It would be wonderful if certain projects could be postponed or completed indoors once the cold weather arrives. Unfortunately, that is not how the construction industry works. There are many professional contractors who have to be outside regardless of the weather when there is a project deadline.
Whether you are a full-time contractor or a seasonal contractor, the following tips can help you when you encounter your next concrete pour in freezing temperatures. Cold weather conditions are defined as average daily high temperatures that do not rise above 40 degrees Fahrenheit, and the air temperature does not rise above 50 degrees in a 24 hour period.
It is essential that you prepare the site prior to pouring the concrete. This means that standing water, ice, and snow will need to be removed from the area you are working in.
Site preparation can include similar strategies used in the removal of water, snow, and ice on roadways. Salt, brine or another type of mixture that can quickly melt frozen liquid can be used. However, concrete should never be poured on the ground when it is frozen.
Pour Concrete During The Warmest Time Of The Day
When the temperatures are hovering around 32 degrees Fahrenheit for most of the day, it can be challenging to determine the best time of day to pour the concrete. Most contractors prefer to pour concrete during the daylight hours so they can take advantage of the heat that is created by the sun. Click here for more information.
Keep Concrete Warm
Just like you want to pour concrete during the warmest temperatures possible, you also want to ensure that the concrete mixture you are pouring remains warm as well. It will be impossible to pour concrete that is frozen, and this could delay your project by hours or even days.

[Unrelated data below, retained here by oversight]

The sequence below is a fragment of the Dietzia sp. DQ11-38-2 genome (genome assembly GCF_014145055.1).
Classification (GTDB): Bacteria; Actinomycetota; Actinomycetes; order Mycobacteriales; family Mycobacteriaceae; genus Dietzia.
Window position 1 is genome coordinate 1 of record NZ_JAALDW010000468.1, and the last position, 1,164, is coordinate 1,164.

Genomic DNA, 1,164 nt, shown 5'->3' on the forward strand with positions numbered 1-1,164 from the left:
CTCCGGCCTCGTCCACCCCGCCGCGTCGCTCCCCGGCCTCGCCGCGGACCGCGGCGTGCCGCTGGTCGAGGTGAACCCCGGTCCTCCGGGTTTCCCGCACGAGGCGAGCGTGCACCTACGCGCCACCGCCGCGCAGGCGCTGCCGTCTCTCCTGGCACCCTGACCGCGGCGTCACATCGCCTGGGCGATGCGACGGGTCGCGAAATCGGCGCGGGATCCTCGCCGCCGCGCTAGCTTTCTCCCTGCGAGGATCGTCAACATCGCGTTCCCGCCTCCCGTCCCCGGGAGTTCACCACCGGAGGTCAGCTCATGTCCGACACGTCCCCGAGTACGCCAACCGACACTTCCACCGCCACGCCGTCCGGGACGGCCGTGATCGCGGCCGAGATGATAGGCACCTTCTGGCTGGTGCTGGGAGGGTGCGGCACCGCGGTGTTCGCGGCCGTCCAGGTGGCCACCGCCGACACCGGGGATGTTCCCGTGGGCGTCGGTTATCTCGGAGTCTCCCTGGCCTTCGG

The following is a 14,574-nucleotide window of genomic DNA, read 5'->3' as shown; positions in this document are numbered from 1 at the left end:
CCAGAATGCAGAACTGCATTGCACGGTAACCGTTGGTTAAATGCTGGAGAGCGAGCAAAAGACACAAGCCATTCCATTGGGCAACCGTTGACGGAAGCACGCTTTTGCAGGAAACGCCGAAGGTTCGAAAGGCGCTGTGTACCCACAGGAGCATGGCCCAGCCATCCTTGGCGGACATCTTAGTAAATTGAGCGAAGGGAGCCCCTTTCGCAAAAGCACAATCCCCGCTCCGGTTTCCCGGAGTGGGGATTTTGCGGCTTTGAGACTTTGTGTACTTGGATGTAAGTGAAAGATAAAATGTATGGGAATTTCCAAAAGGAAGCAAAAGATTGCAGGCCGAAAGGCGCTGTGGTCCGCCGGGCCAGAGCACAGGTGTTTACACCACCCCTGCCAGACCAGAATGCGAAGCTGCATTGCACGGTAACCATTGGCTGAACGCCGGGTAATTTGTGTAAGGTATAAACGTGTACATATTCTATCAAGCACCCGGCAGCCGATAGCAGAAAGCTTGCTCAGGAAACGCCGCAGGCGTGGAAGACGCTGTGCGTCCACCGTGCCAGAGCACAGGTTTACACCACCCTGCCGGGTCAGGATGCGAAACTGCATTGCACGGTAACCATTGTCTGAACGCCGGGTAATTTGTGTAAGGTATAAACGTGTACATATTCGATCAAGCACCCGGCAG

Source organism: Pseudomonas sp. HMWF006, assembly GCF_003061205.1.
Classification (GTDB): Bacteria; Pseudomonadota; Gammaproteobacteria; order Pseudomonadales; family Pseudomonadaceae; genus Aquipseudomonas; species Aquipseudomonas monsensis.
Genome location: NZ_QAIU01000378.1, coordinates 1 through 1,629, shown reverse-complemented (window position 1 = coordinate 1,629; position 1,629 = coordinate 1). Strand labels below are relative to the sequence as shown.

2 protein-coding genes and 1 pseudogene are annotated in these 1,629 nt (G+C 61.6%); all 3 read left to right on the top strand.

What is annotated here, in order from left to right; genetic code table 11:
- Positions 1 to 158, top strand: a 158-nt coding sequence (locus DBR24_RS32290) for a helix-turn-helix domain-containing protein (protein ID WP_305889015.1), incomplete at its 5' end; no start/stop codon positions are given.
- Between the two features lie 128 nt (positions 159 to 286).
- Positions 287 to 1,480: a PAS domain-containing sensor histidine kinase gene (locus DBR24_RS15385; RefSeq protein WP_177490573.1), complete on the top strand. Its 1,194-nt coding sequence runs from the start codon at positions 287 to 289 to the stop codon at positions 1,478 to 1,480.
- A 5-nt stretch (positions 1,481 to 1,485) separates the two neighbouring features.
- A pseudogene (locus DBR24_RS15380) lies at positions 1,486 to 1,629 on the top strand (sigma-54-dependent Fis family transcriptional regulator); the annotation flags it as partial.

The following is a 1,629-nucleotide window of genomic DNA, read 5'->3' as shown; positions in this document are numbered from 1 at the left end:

Make Sure There Is A Minimal Amount Of Water In The Concrete Mixture
A concrete mixture is created when the concrete powder is combined with water. An adequate amount of water must be maintained in the mixture in order to achieve a workable concrete mixture. Also, keep in mind that the water used should be room temperature or warmer.
Embedded Items Should Be Warm
Any items that will be embedded in the concrete should also be warm. Some of the most commonly embedded items in concrete are:
- Wire mesh
These items must be warmed prior to coming into contact with fresh concrete.
A Fresh Concrete Pour Must Be Protected From Freezing Temperatures
Once the concrete has been poured, the concrete will need to be protected from the freezing temperatures for at least 72 hours. The concrete can be protected through several methods including:
- Insulated blankets
- Loose hay
- Insulated forms
Be sure all of the corners and protruding rebar are also covered.
Prevent Water Accumulation For One Week
After the concrete slab has been completely poured, the concrete slab will need to remain dry for a period of seven days. By preventing water, ice or snow to accumulate on the fresh slab, the concrete will be able to cure effectively. It will also reduce the chances of shrinkage and surface cracks.
Freezing temperatures can be brutal, especially when you are trying to pour concrete. The good news is that these tips will help you have a successful, completed and error-free outdoor construction project.
For safety rules while concreting; visit: https://www.worksafe.qld.gov.au/claims-and-return-to-work/rehabilitation-and-return-to-work/suitable-duties/resources-to-identify-suitable-duties/concreter